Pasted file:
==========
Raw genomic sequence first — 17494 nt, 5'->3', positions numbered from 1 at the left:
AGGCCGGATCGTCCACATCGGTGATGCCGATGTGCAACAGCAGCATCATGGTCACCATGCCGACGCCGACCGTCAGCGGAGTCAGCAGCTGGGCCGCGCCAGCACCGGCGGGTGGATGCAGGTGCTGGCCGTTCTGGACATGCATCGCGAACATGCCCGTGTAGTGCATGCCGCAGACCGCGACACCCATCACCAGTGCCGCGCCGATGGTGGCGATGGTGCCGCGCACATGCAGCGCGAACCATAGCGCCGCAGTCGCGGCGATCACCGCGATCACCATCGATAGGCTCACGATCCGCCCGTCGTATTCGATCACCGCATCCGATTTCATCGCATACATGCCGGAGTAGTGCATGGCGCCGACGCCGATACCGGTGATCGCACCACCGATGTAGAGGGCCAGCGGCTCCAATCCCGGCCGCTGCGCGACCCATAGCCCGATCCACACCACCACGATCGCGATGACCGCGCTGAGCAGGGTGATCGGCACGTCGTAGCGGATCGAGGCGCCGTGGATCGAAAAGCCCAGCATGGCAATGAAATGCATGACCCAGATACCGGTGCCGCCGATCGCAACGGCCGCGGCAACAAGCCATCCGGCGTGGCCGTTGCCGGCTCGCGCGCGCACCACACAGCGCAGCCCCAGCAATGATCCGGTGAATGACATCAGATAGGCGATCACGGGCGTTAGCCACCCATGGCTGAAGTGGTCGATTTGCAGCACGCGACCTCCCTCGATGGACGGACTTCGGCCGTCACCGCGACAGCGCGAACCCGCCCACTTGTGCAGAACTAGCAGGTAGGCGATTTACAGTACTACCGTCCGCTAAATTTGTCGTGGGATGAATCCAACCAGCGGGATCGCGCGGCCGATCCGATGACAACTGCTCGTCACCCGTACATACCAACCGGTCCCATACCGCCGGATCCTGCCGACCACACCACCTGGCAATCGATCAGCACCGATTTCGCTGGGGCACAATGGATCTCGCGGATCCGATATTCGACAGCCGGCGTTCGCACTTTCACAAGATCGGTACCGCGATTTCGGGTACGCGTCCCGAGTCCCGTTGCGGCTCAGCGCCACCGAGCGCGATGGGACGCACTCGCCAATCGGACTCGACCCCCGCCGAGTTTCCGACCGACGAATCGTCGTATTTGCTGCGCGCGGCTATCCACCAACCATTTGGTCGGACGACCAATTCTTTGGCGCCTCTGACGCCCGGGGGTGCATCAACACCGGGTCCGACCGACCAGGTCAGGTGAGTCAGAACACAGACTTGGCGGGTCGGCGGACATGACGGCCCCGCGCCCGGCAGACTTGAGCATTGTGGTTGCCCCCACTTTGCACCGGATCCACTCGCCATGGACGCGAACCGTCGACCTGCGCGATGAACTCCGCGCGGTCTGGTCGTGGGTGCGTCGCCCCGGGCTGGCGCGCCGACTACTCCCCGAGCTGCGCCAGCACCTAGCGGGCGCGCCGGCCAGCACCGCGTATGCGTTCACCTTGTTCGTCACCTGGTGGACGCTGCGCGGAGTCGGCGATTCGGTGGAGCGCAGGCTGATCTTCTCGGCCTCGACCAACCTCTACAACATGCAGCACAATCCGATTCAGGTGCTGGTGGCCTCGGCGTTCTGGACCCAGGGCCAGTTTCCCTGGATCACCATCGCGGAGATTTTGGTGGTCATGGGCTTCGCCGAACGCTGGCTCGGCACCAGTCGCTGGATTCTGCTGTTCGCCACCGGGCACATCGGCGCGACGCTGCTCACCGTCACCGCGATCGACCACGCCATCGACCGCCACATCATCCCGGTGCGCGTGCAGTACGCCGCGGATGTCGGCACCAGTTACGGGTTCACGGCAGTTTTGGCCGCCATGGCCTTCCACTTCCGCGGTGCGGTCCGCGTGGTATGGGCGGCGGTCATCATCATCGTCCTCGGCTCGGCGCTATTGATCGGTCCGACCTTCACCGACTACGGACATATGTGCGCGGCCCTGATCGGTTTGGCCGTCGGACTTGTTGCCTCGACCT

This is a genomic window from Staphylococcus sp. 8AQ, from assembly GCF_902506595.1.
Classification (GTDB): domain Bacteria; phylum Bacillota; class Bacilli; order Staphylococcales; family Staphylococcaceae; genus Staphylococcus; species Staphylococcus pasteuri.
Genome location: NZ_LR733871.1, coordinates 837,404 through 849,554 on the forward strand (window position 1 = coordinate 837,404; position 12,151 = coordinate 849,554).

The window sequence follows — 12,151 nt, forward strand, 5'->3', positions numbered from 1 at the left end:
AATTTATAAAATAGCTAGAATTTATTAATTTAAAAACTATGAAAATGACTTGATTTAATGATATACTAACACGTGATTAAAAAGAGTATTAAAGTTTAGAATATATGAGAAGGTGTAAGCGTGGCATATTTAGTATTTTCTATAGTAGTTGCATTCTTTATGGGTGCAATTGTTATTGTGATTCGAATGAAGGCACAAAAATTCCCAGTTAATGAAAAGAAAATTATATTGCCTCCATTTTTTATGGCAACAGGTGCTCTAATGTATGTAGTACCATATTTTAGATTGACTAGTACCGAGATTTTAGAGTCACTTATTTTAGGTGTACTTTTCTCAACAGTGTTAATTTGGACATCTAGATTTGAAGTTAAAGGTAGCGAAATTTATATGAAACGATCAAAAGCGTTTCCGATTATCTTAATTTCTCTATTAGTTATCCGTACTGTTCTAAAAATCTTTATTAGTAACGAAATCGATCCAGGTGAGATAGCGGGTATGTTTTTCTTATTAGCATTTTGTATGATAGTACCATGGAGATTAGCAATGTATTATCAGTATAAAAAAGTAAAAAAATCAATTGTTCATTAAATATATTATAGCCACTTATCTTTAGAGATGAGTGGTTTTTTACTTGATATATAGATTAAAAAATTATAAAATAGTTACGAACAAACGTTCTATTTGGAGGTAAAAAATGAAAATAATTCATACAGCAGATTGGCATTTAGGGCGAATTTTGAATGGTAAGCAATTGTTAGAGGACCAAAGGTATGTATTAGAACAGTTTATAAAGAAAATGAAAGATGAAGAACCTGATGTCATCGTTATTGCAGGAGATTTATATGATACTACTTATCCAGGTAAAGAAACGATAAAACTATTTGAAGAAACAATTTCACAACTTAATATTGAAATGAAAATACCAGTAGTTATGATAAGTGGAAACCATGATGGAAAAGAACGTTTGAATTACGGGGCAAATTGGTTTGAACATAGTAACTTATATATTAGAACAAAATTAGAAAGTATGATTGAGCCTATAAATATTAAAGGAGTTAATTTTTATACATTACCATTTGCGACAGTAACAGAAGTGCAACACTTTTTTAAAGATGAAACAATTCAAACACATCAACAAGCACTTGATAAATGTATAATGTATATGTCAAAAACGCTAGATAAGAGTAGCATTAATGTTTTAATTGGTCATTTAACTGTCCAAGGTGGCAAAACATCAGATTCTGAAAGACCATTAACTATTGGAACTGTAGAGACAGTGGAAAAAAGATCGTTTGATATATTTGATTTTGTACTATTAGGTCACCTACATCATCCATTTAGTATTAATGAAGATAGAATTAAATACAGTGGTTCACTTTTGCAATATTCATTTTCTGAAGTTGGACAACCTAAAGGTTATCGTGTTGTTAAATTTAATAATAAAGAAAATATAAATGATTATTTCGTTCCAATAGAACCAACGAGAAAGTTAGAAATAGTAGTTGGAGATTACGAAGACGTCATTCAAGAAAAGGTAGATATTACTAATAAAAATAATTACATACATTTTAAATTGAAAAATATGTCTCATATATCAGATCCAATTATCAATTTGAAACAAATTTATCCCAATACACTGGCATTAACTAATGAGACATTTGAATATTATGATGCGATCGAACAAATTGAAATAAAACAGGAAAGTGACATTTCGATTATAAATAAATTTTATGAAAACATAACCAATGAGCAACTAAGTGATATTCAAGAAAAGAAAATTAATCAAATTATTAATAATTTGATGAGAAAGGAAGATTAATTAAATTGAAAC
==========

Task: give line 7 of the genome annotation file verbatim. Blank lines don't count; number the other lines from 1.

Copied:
AATTTATAAAATAGCTAGAATTTATTAATTTAAAAACTATGAAAATGACTTGATTTAATGATATACTAACACGTGATTAAAAAGAGTATTAAAGTTTAGAATATATGAGAAGGTGTAAGCGTGGCATATTTAGTATTTTCTATAGTAGTTGCATTCTTTATGGGTGCAATTGTTATTGTGATTCGAATGAAGGCACAAAAATTCCCAGTTAATGAAAAGAAAATTATATTGCCTCCATTTTTTATGGCAACAGGTGCTCTAATGTATGTAGTACCATATTTTAGATTGACTAGTACCGAGATTTTAGAGTCACTTATTTTAGGTGTACTTTTCTCAACAGTGTTAATTTGGACATCTAGATTTGAAGTTAAAGGTAGCGAAATTTATATGAAACGATCAAAAGCGTTTCCGATTATCTTAATTTCTCTATTAGTTATCCGTACTGTTCTAAAAATCTTTATTAGTAACGAAATCGATCCAGGTGAGATAGCGGGTATGTTTTTCTTATTAGCATTTTGTATGATAGTACCATGGAGATTAGCAATGTATTATCAGTATAAAAAAGTAAAAAAATCAATTGTTCATTAAATATATTATAGCCACTTATCTTTAGAGATGAGTGGTTTTTTACTTGATATATAGATTAAAAAATTATAAAATAGTTACGAACAAACGTTCTATTTGGAGGTAAAAAATGAAAATAATTCATACAGCAGATTGGCATTTAGGGCGAATTTTGAATGGTAAGCAATTGTTAGAGGACCAAAGGTATGTATTAGAACAGTTTATAAAGAAAATGAAAGATGAAGAACCTGATGTCATCGTTATTGCAGGAGATTTATATGATACTACTTATCCAGGTAAAGAAACGATAAAACTATTTGAAGAAACAATTTCACAACTTAATATTGAAATGAAAATACCAGTAGTTATGATAAGTGGAAACCATGATGGAAAAGAACGTTTGAATTACGGGGCAAATTGGTTTGAACATAGTAACTTATATATTAGAACAAAATTAGAAAGTATGATTGAGCCTATAAATATTAAAGGAGTTAATTTTTATACATTACCATTTGCGACAGTAACAGAAGTGCAACACTTTTTTAAAGATGAAACAATTCAAACACATCAACAAGCACTTGATAAATGTATAATGTATATGTCAAAAACGCTAGATAAGAGTAGCATTAATGTTTTAATTGGTCATTTAACTGTCCAAGGTGGCAAAACATCAGATTCTGAAAGACCATTAACTATTGGAACTGTAGAGACAGTGGAAAAAAGATCGTTTGATATATTTGATTTTGTACTATTAGGTCACCTACATCATCCATTTAGTATTAATGAAGATAGAATTAAATACAGTGGTTCACTTTTGCAATATTCATTTTCTGAAGTTGGACAACCTAAAGGTTATCGTGTTGTTAAATTTAATAATAAAGAAAATATAAATGATTATTTCGTTCCAATAGAACCAACGAGAAAGTTAGAAATAGTAGTTGGAGATTACGAAGACGTCATTCAAGAAAAGGTAGATATTACTAATAAAAATAATTACATACATTTTAAATTGAAAAATATGTCTCATATATCAGATCCAATTATCAATTTGAAACAAATTTATCCCAATACACTGGCATTAACTAATGAGACATTTGAATATTATGATGCGATCGAACAAATTGAAATAAAACAGGAAAGTGACATTTCGATTATAAATAAATTTTATGAAAACATAACCAATGAGCAACTAAGTGATATTCAAGAAAAGAAAATTAATCAAATTATTAATAATTTGATGAGAAAGGAAGATTAATTAAATTGAAAC